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heated debate

Mother and Baby Homes: 'Morally obnoxious' and 'callous' redress scheme passes Dáil vote

There were heated exchanges in the Dáil this evening as members of the opposition warned that the Government will face legal action.

LAST UPDATE | 22 Feb 2023

THE GOVERNMENT’S MOTHER and Baby Home Redress Bill has passed through the Dáil after a vote on the legislation tonight.

The final vote was 73 in favour, 62 against. The Bill will now go to the Seanad for further debate.

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There were heated exchanges in the Dáil chamber this evening as members of the opposition warned that the Government will face future legal action from people who are excluded from the scheme.

Richard Boyd-Barrett labelled the scheme “morally obnoxious”, while Holly Cairns said it is “callous”. 

Many survivors, legal experts and members of the opposition have been very critical in recent months of the fact the scheme excludes people who spent less than six months in an institution as a child.

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Labour TD Seán Sherlock noted that the current scheme excludes about 24,000 survivors – about 40% of the overall number – and said the six-month rule is arbitrary.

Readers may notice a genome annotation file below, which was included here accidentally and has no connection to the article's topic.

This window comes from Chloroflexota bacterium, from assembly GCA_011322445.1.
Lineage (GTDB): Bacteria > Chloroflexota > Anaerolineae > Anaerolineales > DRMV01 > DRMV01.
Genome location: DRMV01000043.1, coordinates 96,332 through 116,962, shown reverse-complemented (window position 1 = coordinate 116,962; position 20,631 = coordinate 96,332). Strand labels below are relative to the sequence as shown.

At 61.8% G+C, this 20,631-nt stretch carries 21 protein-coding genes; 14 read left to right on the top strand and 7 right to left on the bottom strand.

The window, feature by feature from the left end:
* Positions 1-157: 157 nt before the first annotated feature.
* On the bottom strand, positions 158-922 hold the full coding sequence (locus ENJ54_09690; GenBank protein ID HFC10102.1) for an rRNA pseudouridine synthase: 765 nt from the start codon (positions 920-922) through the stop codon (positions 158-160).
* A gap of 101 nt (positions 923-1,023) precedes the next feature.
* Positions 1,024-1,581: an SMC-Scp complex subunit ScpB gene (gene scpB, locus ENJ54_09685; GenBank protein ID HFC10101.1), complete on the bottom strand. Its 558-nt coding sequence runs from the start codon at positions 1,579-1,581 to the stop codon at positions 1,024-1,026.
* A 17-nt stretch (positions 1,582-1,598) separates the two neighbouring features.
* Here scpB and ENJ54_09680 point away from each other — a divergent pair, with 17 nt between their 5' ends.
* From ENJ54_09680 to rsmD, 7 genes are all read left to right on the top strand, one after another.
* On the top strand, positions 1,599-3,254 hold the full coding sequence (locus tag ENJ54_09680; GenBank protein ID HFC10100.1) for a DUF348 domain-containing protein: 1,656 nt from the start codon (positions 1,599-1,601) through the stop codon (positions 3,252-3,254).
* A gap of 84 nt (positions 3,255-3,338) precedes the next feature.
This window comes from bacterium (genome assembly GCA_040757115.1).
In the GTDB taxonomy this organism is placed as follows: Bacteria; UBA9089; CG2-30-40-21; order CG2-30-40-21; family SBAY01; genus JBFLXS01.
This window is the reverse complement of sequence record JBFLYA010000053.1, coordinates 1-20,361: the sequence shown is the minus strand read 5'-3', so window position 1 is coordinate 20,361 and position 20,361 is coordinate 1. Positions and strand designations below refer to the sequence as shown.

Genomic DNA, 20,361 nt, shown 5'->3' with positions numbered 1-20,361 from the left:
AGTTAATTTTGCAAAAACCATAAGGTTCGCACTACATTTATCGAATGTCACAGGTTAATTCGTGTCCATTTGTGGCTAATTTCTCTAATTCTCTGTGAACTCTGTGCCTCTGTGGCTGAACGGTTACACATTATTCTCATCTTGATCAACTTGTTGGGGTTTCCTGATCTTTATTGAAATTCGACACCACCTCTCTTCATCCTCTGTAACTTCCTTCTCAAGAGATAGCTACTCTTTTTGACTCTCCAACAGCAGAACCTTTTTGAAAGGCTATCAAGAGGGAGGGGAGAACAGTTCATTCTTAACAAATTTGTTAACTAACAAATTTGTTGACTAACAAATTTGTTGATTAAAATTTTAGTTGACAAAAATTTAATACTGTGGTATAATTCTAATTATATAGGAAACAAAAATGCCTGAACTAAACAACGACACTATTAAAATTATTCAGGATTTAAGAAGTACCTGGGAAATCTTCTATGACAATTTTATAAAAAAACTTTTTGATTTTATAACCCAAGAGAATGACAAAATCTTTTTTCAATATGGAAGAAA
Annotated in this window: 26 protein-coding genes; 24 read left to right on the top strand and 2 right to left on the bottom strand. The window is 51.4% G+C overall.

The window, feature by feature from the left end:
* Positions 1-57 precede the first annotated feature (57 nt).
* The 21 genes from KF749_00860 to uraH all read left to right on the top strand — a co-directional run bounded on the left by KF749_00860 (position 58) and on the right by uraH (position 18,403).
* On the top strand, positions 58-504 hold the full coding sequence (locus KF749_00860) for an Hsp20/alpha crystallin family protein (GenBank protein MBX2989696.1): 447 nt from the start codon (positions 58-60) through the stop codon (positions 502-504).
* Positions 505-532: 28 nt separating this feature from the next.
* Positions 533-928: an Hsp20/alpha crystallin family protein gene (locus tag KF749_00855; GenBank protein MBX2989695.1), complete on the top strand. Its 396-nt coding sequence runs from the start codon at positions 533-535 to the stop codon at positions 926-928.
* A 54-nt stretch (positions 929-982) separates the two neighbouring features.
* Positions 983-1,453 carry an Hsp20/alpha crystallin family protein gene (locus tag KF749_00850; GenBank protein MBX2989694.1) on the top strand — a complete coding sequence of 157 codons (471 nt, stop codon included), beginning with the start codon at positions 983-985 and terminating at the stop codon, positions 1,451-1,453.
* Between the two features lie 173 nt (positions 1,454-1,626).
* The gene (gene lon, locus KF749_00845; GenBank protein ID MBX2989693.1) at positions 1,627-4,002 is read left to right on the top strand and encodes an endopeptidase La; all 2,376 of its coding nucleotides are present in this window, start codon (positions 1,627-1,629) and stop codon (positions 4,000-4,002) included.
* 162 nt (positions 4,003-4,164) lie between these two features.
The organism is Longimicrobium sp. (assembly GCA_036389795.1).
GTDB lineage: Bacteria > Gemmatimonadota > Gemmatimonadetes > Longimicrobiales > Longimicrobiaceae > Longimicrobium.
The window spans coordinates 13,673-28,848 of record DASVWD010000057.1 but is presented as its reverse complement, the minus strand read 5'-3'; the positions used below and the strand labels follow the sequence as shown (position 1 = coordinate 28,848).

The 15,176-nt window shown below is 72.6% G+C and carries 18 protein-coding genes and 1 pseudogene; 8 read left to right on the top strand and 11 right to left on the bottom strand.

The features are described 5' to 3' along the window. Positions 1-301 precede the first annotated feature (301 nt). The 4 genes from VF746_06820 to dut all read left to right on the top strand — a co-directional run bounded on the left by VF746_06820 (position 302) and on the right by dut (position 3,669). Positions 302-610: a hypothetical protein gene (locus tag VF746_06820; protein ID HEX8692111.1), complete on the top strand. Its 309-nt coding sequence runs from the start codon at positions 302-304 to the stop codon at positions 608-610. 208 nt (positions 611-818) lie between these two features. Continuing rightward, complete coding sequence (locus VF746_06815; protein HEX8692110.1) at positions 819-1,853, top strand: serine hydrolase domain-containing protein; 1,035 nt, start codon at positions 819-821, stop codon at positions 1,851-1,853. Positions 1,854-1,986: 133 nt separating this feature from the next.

“I also want to revisit the point that has been made umpteen times at this stage where we want to speak for the 40% of survivors who will not have eligibility for any redress by dint of the fact that they did not meet the six-month requirement.

“And we know on the basis of fairness and equity, that that six-month requirement is arbitrary and permits no consideration of the context of a person’s life.

The very fact that if a child is resident for 180 days that they receive a sum or have some eligibility for a scheme, but that anybody who was there less than six months get zero is completely unfair.

“And I have no doubt in my mind that this will have to be revisited again at some future date. And I’ve no doubt in my mind that this is an issue that will come before the courts, as sure as night follows day.

“I, at this 11th hour, ask the minister, please, to have regard for those babies, those people, those persons, those human beings who were resident for that period of time from from birth to six months to please be included in the scheme on the basis of fairness, justice, equity, so that the scheme can encompass more people,” Sherlock stated.

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Independent TD Danny Healy-Rae also stressed that future legal battles between excluded survivors and the State are inevitable, adding that the Government “won’t have a leg to stand on”.

A phone repeatedly went off during Healy-Rae’s contribution. When Sherlock interjected to ask for the phone to be turned off as he couldn’t hear Healy-Rae properly, the Kerry TD hit out at Sherlock for “interrupting” him.

People Before Profit TD Richard Boyd-Barrett, who was born in a mother and baby home, said the six-month rule is “morally obnoxious”.